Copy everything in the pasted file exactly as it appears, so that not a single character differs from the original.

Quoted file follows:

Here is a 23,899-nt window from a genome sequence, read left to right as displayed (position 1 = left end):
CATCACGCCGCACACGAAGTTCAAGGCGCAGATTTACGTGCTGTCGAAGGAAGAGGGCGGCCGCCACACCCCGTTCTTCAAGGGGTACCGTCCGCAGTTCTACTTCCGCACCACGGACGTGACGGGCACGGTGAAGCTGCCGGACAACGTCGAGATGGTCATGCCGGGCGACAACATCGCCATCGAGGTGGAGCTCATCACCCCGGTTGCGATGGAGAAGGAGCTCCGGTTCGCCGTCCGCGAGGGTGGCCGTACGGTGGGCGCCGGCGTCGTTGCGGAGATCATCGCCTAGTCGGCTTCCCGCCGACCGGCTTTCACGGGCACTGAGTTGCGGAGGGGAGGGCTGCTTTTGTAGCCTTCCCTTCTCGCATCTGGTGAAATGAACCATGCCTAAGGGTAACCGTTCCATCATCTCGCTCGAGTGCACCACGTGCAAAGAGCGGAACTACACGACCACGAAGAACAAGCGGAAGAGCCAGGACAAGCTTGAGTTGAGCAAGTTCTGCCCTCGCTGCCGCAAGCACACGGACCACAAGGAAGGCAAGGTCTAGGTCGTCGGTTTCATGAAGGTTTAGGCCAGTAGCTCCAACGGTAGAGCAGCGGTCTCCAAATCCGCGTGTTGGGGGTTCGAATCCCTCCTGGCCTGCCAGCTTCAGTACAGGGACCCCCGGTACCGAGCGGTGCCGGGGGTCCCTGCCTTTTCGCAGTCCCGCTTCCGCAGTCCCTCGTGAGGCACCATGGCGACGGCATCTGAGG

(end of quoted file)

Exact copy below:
Here is a 23,899-nt window from a genome sequence, read left to right as displayed (position 1 = left end):
CATCACGCCGCACACGAAGTTCAAGGCGCAGATTTACGTGCTGTCGAAGGAAGAGGGCGGCCGCCACACCCCGTTCTTCAAGGGGTACCGTCCGCAGTTCTACTTCCGCACCACGGACGTGACGGGCACGGTGAAGCTGCCGGACAACGTCGAGATGGTCATGCCGGGCGACAACATCGCCATCGAGGTGGAGCTCATCACCCCGGTTGCGATGGAGAAGGAGCTCCGGTTCGCCGTCCGCGAGGGTGGCCGTACGGTGGGCGCCGGCGTCGTTGCGGAGATCATCGCCTAGTCGGCTTCCCGCCGACCGGCTTTCACGGGCACTGAGTTGCGGAGGGGAGGGCTGCTTTTGTAGCCTTCCCTTCTCGCATCTGGTGAAATGAACCATGCCTAAGGGTAACCGTTCCATCATCTCGCTCGAGTGCACCACGTGCAAAGAGCGGAACTACACGACCACGAAGAACAAGCGGAAGAGCCAGGACAAGCTTGAGTTGAGCAAGTTCTGCCCTCGCTGCCGCAAGCACACGGACCACAAGGAAGGCAAGGTCTAGGTCGTCGGTTTCATGAAGGTTTAGGCCAGTAGCTCCAACGGTAGAGCAGCGGTCTCCAAATCCGCGTGTTGGGGGTTCGAATCCCTCCTGGCCTGCCAGCTTCAGTACAGGGACCCCCGGTACCGAGCGGTGCCGGGGGTCCCTGCCTTTTCGCAGTCCCGCTTCCGCAGTCCCTCGTGAGGCACCATGGCGACGGCATCTGAGG